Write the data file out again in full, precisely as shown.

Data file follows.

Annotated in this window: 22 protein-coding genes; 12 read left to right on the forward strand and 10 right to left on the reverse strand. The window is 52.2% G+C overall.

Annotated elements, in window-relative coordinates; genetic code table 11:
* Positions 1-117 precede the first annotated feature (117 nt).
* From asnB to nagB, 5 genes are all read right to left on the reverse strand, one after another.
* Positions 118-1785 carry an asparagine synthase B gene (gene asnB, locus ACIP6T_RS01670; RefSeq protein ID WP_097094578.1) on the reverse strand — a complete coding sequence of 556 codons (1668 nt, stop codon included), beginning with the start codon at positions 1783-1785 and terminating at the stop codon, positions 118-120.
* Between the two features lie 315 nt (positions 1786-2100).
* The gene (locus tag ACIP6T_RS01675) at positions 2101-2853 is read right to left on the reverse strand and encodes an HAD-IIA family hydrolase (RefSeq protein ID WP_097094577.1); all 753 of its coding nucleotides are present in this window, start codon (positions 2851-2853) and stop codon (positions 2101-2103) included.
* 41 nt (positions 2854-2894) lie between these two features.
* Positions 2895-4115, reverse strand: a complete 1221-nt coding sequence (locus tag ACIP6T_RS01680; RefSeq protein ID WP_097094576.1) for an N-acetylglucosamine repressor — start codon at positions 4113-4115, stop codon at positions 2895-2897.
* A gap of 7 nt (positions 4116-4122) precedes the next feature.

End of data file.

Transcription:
Annotated in this window: 22 protein-coding genes; 12 read left to right on the forward strand and 10 right to left on the reverse strand. The window is 52.2% G+C overall.

Annotated elements, in window-relative coordinates; genetic code table 11:
* Positions 1-117 precede the first annotated feature (117 nt).
* From asnB to nagB, 5 genes are all read right to left on the reverse strand, one after another.
* Positions 118-1785 carry an asparagine synthase B gene (gene asnB, locus ACIP6T_RS01670; RefSeq protein ID WP_097094578.1) on the reverse strand — a complete coding sequence of 556 codons (1668 nt, stop codon included), beginning with the start codon at positions 1783-1785 and terminating at the stop codon, positions 118-120.
* Between the two features lie 315 nt (positions 1786-2100).
* The gene (locus tag ACIP6T_RS01675) at positions 2101-2853 is read right to left on the reverse strand and encodes an HAD-IIA family hydrolase (RefSeq protein ID WP_097094577.1); all 753 of its coding nucleotides are present in this window, start codon (positions 2851-2853) and stop codon (positions 2101-2103) included.
* 41 nt (positions 2854-2894) lie between these two features.
* Positions 2895-4115, reverse strand: a complete 1221-nt coding sequence (locus tag ACIP6T_RS01680; RefSeq protein ID WP_097094576.1) for an N-acetylglucosamine repressor — start codon at positions 4113-4115, stop codon at positions 2895-2897.
* A gap of 7 nt (positions 4116-4122) precedes the next feature.